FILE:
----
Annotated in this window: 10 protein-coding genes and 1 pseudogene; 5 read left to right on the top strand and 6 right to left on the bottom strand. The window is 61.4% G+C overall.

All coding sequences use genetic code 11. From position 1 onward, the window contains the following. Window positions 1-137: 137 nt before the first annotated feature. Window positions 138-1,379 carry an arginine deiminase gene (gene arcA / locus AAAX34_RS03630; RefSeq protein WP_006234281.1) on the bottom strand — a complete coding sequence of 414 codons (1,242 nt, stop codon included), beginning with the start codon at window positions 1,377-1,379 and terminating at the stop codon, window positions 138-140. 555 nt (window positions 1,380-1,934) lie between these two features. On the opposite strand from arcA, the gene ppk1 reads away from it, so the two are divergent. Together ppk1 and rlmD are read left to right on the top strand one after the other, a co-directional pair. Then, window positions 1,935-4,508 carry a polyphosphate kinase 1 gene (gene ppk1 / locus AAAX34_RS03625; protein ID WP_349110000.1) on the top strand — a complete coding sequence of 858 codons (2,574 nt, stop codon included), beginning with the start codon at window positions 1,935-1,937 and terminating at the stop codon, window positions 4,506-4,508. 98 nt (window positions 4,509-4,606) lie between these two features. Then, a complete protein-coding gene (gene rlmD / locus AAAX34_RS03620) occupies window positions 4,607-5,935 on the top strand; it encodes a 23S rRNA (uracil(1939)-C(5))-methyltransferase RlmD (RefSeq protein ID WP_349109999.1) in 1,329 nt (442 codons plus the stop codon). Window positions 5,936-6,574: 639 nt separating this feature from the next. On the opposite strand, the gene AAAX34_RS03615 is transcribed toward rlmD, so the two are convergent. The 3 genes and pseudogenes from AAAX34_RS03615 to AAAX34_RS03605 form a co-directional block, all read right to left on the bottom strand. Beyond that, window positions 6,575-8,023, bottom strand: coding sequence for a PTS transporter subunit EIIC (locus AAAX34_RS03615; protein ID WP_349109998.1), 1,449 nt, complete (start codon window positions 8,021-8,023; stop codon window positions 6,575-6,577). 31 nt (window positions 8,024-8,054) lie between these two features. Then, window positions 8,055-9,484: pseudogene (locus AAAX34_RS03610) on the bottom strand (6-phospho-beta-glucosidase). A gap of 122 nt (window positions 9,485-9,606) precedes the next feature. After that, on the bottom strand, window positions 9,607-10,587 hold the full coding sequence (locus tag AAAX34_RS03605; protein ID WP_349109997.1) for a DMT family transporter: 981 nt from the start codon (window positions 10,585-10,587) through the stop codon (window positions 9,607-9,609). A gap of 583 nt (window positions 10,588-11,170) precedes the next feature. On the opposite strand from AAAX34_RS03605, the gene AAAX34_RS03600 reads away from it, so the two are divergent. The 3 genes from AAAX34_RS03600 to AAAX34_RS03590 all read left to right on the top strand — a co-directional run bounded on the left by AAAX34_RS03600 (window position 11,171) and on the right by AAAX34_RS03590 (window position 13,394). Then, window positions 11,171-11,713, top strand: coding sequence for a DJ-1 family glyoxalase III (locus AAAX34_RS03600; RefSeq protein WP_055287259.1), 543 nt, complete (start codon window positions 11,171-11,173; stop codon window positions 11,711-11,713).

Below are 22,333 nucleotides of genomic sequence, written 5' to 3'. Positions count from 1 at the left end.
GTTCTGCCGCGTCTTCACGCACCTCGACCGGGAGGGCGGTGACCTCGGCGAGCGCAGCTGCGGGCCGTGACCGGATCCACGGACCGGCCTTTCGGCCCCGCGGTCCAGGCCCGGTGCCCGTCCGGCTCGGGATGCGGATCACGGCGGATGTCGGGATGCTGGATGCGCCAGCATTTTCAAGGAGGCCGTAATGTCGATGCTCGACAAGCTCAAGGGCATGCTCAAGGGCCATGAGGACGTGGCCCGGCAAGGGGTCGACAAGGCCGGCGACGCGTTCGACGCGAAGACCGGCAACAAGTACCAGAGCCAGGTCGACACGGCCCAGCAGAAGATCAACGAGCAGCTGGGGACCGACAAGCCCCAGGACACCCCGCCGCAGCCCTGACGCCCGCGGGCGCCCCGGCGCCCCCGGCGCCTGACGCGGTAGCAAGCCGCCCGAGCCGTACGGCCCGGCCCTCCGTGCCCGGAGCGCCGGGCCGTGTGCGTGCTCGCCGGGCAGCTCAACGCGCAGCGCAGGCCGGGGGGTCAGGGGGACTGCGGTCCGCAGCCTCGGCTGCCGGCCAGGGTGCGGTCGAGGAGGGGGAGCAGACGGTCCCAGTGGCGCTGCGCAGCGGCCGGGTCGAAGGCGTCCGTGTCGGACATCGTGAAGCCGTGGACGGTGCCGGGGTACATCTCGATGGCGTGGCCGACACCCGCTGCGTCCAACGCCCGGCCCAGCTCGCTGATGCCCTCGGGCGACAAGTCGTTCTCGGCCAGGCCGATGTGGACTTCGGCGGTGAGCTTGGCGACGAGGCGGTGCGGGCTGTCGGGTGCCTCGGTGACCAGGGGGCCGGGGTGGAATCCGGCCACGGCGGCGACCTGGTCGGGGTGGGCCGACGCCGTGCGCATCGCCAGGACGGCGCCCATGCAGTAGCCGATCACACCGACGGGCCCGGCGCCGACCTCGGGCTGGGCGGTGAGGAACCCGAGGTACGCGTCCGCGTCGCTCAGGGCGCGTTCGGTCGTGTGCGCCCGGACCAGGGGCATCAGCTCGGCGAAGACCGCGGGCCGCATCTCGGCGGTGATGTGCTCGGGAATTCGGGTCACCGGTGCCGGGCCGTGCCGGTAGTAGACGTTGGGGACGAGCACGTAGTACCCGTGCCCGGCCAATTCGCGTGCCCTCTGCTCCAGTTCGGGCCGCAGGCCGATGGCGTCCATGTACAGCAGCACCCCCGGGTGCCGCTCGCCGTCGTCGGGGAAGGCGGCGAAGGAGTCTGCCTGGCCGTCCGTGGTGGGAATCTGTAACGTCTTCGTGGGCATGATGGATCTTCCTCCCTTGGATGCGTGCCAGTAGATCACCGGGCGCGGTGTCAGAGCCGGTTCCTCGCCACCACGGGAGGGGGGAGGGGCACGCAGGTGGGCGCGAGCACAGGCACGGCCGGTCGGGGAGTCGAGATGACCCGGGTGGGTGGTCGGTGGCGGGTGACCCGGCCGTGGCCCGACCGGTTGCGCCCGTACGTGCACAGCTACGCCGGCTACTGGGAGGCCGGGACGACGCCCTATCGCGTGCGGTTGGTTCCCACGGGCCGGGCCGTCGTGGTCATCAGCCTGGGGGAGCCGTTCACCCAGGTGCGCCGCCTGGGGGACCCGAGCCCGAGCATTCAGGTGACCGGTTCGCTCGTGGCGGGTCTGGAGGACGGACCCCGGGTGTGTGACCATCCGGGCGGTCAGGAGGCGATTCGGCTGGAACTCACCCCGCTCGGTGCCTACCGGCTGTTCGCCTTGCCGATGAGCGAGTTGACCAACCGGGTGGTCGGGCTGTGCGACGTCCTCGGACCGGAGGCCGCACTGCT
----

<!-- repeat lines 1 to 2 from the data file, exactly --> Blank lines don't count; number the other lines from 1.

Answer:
Annotated in this window: 10 protein-coding genes and 1 pseudogene; 5 read left to right on the top strand and 6 right to left on the bottom strand. The window is 61.4% G+C overall.

All coding sequences use genetic code 11. From position 1 onward, the window contains the following. Window positions 1-137: 137 nt before the first annotated feature. Window positions 138-1,379 carry an arginine deiminase gene (gene arcA / locus AAAX34_RS03630; RefSeq protein WP_006234281.1) on the bottom strand — a complete coding sequence of 414 codons (1,242 nt, stop codon included), beginning with the start codon at window positions 1,377-1,379 and terminating at the stop codon, window positions 138-140. 555 nt (window positions 1,380-1,934) lie between these two features. On the opposite strand from arcA, the gene ppk1 reads away from it, so the two are divergent. Together ppk1 and rlmD are read left to right on the top strand one after the other, a co-directional pair. Then, window positions 1,935-4,508 carry a polyphosphate kinase 1 gene (gene ppk1 / locus AAAX34_RS03625; protein ID WP_349110000.1) on the top strand — a complete coding sequence of 858 codons (2,574 nt, stop codon included), beginning with the start codon at window positions 1,935-1,937 and terminating at the stop codon, window positions 4,506-4,508. 98 nt (window positions 4,509-4,606) lie between these two features. Then, a complete protein-coding gene (gene rlmD / locus AAAX34_RS03620) occupies window positions 4,607-5,935 on the top strand; it encodes a 23S rRNA (uracil(1939)-C(5))-methyltransferase RlmD (RefSeq protein ID WP_349109999.1) in 1,329 nt (442 codons plus the stop codon). Window positions 5,936-6,574: 639 nt separating this feature from the next. On the opposite strand, the gene AAAX34_RS03615 is transcribed toward rlmD, so the two are convergent. The 3 genes and pseudogenes from AAAX34_RS03615 to AAAX34_RS03605 form a co-directional block, all read right to left on the bottom strand. Beyond that, window positions 6,575-8,023, bottom strand: coding sequence for a PTS transporter subunit EIIC (locus AAAX34_RS03615; protein ID WP_349109998.1), 1,449 nt, complete (start codon window positions 8,021-8,023; stop codon window positions 6,575-6,577). 31 nt (window positions 8,024-8,054) lie between these two features. Then, window positions 8,055-9,484: pseudogene (locus AAAX34_RS03610) on the bottom strand (6-phospho-beta-glucosidase). A gap of 122 nt (window positions 9,485-9,606) precedes the next feature. After that, on the bottom strand, window positions 9,607-10,587 hold the full coding sequence (locus tag AAAX34_RS03605; protein ID WP_349109997.1) for a DMT family transporter: 981 nt from the start codon (window positions 10,585-10,587) through the stop codon (window positions 9,607-9,609). A gap of 583 nt (window positions 10,588-11,170) precedes the next feature. On the opposite strand from AAAX34_RS03605, the gene AAAX34_RS03600 reads away from it, so the two are divergent. The 3 genes from AAAX34_RS03600 to AAAX34_RS03590 all read left to right on the top strand — a co-directional run bounded on the left by AAAX34_RS03600 (window position 11,171) and on the right by AAAX34_RS03590 (window position 13,394). Then, window positions 11,171-11,713, top strand: coding sequence for a DJ-1 family glyoxalase III (locus AAAX34_RS03600; RefSeq protein WP_055287259.1), 543 nt, complete (start codon window positions 11,171-11,173; stop codon window positions 11,711-11,713).